Couple lost small fortune restoring fortress to former glory

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A CASTLE-loving couple have revealed they lost a small fortune restoring a 600-year-old Scottish fortress to its former glory.

Janet and John Brennan spent eight years and hundreds of thousands of pounds turning Barholm Castle from a ruin into a stylish and luxurious dream home.

Janet and John spent 8 years renovating the castle
Janet and John spent 8 years renovating the castle

They bought the 15th Century castle in Dumfries and Galloway, reputed to have been used by John Knox as a hiding place, for just £65,000.

It is now on the market for offers over £695,000. But even at that price, the couple will lose a six-figure sum.

They described the castle as a "labour of love"
They described the castle as a “labour of love”

 

Despite that, Janet, 60, and John, 64, insist the project was a “labour of love” and they have “no regrets”.

When the Brennans first stumbled upon the castle near Gatehouse of Fleet – once home to a branch of the powerful McCulloch clan – in 1997 it was just a shell of crumbling stone walls.

The castle boasts stunning views over Dumfries
The castle boasts stunning views over Dumfries

 

It took two years to complete the purchase, four years to get planning permission and three years of restoration.

The grade A-listed building was lovingly transformed into a stunning home while staying true to its historical roots.

The grade-A listed building has been transformed into a beautiful home
The grade-A listed building has been transformed into a beautiful home

 

Janet, the chairwoman of the Scottish Castles Association, admitted: “The restoration cost more than the asking price but it was a labour of love – we were not doing it for profit.

“We’ve no regrets. Other people take up golf and they buy boats. We bought a castle.”

The building used to be a total ruin
The building used to be a total ruin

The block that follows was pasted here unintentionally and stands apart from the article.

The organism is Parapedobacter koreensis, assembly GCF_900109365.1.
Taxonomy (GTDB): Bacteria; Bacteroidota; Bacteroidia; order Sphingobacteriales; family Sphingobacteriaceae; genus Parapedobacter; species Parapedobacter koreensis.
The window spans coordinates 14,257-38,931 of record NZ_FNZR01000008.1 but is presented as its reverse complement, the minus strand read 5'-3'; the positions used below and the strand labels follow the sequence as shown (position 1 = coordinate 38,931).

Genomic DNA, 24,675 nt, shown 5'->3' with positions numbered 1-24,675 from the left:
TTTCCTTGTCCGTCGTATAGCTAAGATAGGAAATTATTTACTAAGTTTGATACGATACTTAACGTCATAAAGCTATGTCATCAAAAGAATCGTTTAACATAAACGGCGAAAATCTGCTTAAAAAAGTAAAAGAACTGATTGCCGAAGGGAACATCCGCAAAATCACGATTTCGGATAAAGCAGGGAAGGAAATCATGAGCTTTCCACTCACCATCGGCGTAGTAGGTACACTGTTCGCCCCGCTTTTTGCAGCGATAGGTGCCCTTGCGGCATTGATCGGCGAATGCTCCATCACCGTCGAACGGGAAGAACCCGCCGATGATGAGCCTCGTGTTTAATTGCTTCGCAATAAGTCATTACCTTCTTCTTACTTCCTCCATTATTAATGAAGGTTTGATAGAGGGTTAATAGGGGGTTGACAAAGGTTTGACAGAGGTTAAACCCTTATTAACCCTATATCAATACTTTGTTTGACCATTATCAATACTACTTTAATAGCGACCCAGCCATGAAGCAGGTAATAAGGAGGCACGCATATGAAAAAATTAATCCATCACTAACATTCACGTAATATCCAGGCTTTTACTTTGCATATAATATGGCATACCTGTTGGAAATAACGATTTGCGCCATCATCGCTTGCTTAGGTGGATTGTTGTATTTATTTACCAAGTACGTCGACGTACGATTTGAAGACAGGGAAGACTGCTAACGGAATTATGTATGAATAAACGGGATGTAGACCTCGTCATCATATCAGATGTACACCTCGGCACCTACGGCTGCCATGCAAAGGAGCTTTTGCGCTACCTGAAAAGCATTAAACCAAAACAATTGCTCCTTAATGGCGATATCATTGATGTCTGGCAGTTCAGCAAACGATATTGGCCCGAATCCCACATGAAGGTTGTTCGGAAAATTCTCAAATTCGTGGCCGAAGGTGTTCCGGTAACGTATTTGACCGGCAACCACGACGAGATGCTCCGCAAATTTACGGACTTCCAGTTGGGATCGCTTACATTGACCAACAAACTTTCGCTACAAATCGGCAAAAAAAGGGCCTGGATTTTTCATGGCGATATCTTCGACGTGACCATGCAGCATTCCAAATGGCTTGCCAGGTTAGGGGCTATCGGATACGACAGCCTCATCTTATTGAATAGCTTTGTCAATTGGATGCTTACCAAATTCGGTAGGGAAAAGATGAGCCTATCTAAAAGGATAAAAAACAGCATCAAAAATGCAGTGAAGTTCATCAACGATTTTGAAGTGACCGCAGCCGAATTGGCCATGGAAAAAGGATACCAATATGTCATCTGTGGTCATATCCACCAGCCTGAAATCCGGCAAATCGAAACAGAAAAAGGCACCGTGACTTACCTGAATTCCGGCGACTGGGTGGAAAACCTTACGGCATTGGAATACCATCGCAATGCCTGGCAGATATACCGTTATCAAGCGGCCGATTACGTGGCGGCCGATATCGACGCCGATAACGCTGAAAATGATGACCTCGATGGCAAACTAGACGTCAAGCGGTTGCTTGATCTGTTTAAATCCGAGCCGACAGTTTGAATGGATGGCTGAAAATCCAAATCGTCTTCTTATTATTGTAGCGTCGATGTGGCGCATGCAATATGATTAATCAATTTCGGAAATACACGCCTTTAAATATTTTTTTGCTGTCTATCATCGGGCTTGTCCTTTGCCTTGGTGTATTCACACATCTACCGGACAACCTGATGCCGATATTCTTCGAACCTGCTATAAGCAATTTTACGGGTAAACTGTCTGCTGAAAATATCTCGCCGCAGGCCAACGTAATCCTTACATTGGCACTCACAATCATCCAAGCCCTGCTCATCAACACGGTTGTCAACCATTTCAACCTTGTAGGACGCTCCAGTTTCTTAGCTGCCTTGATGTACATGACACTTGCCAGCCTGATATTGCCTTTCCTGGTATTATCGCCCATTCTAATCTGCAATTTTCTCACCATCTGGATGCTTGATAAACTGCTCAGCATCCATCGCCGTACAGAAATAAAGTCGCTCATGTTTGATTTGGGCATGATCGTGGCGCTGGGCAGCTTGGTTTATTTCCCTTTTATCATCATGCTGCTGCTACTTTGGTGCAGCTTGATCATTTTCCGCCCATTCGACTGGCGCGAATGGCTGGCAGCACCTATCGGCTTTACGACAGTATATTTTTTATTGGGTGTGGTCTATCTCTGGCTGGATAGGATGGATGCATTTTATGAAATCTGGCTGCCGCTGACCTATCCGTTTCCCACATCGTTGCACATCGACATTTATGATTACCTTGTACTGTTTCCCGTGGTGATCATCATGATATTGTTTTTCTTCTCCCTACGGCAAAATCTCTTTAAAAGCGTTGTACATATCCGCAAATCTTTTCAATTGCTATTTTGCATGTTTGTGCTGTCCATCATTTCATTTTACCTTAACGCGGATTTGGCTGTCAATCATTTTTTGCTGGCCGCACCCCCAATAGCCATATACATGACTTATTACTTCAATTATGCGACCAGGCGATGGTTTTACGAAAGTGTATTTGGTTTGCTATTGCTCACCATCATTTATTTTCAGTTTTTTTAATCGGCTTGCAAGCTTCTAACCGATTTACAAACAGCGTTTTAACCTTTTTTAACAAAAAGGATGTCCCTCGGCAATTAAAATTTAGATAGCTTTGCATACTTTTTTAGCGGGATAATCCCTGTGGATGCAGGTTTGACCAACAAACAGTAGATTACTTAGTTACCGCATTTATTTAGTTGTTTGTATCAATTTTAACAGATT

The retired university lecturer said: “It was a massive project.

“We were driving and saw a sign on the road saying castle for sale.

“When we drove up the narrow, winding track and saw it we fell in love with it. It was love at first sight.”

The interior has stayed true to its historical roots
The interior has stayed true to its historical roots

 

Janet, who has written a book on the subject of restoring them, continued: “We were always interested in castles and visited them over the years.

“But it was a spur of the moment decision.

The old, crumbling spiral staircase
The old, crumbling spiral staircase

 

“We saved it. It was described as being in a precarious condition.”

The castle now has rooms over four floors as well as stunning sea views over Wigtown Bay.

The ground floor vaulted chamber has been converted into a kitchen while the great hall has been transformed into a large living space.

The staircase after being completely restored
The staircase after being completely restored

 

Four bedrooms are found on the upper floors including one said to have been used to shelter the architect of the Scottish reformation – John Knox.

Meanwhile a staircase in the turret leads to upper cap house chamber, with a door to the roof parapet.

“It’s an enjoyable experience living in the house,” Janet said.

One of the four bedrooms in the castle
One of the four bedrooms in the castle

 

“It’s not that we’re selling because we want to leave it – we want to be closer to family.

“I think it would make a fabulous holiday home for someone with deep pockets.

“Or a home for a retired couple who want to live somewhere really special.”

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